So you bought your camera. Now what?

There are a few more hits to your wallet to come, but they needn’t be major! A few essentials you’ll need include:

  • memory cards
  • lenses
  • computer
  • software
  • accessories

Memory Cards
Most DSLR’s use either compact flash or SD memory cards, which are getting cheaper by the day and very easy to acquire. A simple search at your favourite online computer stores will garner up some good prices. Choose a brand you feel will be reliable and fast. I prefer SanDisk, Lexar or Kingston.

Check your camera manual to see what the maximum capacity or speed of memory card your camera was designed for. Don’t just go out and buy the biggest capacity and fastest card out there just because you can. For example, my Nikon D50 can only take cards up to a maximum of 2GB.

It’s a good idea to shy away from memory cards with capacities larger than 2 or 4GB. Think of it as putting all your eggs in one basket with anything larger than that. Memory cards are known to fail and you risk losing too many of your precious photos.

Lenses are one of the most important components of your camera system. If you’ve got the best camera body out there with a slow lens made of cheap glass, then you’re limiting yourself and you will probably get a lot of blurry shots. Most kit lenses that come with entry-level DSLR’s are on the low-end and will end up on your shelf, collecting dust. Invest in a decent lens.

If you’re on a tight budget (like most of us) a great lens to get is the “nifty fifty” 50mm f/1.8 prime lens which runs for around $100. About 99% of my shots were taken with that lens. A good (but very expensive) zoom lens can set you back $2000 and they usually have an aperture of f/2.8. Larger aperture = smaller f-stop value = less blurry pictures. It’s a little confusing so I will elaborate more on the basics of aperture in a future post. The bottom line is, get a decent lens! Photozone and Fred Miranda have some great reviews on lenses.

I will assume you have a computer as more than half of all households in the US have at least one in their home. To use a digital camera, you will need a computer where you can both store your digital files and manipulate your photos. What kind of computer is required? Let’s just say, if you can surf at least 5 different web sites while watching videos on YouTube, then your computer is fine. All joking aside, most computers this day and age can handle your photos as long as you have the ports that allow you to connect your camera cord from your camera to your computer.

Once you have downloaded your photos, something you should do often is to back them up! I’ve seen cameras with pictures taken a year ago still on the memory card! Empty them and back them up! I empty my cards daily or whenever they get full (whichever comes first) and I back up my files from time to time storing them either on DVD-R or DVD+R’s in addition to having a copy (or two) on my external hard drives.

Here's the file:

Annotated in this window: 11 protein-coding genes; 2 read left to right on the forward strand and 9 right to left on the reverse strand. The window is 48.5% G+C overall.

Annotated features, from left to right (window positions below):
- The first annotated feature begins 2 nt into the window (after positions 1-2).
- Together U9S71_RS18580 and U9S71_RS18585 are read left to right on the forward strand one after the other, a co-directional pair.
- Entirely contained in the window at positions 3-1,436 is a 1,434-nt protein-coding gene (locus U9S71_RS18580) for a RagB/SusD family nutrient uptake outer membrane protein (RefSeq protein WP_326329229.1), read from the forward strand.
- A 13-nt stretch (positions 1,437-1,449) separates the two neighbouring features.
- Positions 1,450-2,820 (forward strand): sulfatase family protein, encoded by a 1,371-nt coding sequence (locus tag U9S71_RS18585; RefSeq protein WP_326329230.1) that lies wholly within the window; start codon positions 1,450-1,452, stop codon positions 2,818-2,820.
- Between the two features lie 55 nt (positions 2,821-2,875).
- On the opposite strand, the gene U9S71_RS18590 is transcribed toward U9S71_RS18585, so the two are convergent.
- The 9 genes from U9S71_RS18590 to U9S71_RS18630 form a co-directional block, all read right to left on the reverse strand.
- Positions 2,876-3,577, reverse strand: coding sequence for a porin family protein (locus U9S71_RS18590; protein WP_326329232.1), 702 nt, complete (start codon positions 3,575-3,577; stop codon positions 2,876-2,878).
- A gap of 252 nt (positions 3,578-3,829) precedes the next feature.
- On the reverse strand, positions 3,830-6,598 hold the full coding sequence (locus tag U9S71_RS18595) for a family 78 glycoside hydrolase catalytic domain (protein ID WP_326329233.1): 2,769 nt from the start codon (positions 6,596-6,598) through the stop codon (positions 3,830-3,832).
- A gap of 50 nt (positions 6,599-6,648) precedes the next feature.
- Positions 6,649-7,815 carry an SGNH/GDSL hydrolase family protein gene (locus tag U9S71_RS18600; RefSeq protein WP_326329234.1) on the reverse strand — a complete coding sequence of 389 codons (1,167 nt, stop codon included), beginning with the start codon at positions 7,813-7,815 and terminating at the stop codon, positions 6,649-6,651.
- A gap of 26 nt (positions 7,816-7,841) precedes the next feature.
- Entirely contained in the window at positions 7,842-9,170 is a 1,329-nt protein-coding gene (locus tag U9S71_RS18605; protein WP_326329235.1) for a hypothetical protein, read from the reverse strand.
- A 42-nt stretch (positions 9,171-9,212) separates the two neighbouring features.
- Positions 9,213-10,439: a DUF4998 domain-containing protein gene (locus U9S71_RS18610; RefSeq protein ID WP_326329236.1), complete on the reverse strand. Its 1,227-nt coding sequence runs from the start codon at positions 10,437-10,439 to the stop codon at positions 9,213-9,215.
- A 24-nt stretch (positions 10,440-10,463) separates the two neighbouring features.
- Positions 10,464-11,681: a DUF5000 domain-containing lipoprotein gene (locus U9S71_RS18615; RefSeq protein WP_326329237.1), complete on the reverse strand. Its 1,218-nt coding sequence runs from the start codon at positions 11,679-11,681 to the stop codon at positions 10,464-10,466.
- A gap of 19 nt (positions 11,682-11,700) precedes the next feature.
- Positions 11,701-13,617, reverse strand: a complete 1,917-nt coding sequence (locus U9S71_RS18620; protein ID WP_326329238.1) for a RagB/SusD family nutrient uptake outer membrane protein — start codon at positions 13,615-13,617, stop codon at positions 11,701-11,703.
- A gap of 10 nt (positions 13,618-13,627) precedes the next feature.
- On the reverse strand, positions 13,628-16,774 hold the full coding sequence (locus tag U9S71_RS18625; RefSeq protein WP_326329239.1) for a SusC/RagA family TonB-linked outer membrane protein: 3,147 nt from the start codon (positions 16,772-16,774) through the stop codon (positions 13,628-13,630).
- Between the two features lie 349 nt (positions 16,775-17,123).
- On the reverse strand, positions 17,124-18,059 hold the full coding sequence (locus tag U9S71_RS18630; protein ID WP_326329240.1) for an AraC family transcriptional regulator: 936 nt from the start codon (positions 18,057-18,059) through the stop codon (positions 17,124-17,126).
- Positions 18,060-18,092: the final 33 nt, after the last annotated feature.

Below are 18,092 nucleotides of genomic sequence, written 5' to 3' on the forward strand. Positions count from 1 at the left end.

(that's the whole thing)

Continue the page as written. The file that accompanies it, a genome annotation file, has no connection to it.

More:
I’m currently using my 4-year old Apple PowerBook G4 laptop for all my work and it’s still holding it’s own. However, because I am now shooting in RAW, I think I will have to look into upgrading to a computer with a faster CPU and more RAM. Ah… upgrades. Don’t we all love them! (and hate them at the same time!)

Most DSLR’s will come with software in the box and it’s usually sufficient for your photo editing needs. If you are interested in third-party software for your photo editing, you have many choices as well. A few free or inexpensive ones are GraphicConverter and Pixelmator for Macs and Paint.NET or Gimp for PCs. For more advanced, professional level work, you can purchase Adobe Lightroom or Aperture from Apple. And if you really have money to burn, get a copy of Adobe Creative Suite, which includes the ubiquitous Adobe Photoshop — a standard in the design world but crazy expensive! Gimp has features comparable to Photoshop and it’s free, open source, and will work on Macs, PCs and Linux. In addition, if you can’t get Photoshop, consider buying Photoshop Elements, which has all the essential features with extraneous functions stripped away, so you only pay for what you will most likely use. There are even free online photo editors, such as Photoshop Express and Picnik, with editing functions that will meet most of your basic editing needs. I’ll get more into the details for different software in future posts.

Most camera accessories are not essential, however, they sure are nice to have! If your wallet doesn’t have a big hole in it yet, you may consider throwing in a camera bag, lens filter, tripod, battery grip or an off-camera flash or two. Just be sure to add that to your budgeting if you plan to get some goodies!

Although I believe it’s worth every penny, photography can get very expensive. On the other hand, if you do your bargain hunting and careful budgeting while exercising self-control, you can still get those stellar shots without having to take out a second mortgage! Good luck and happy shopping!

Laura is a Vancouver wedding and portrait photographer. Visit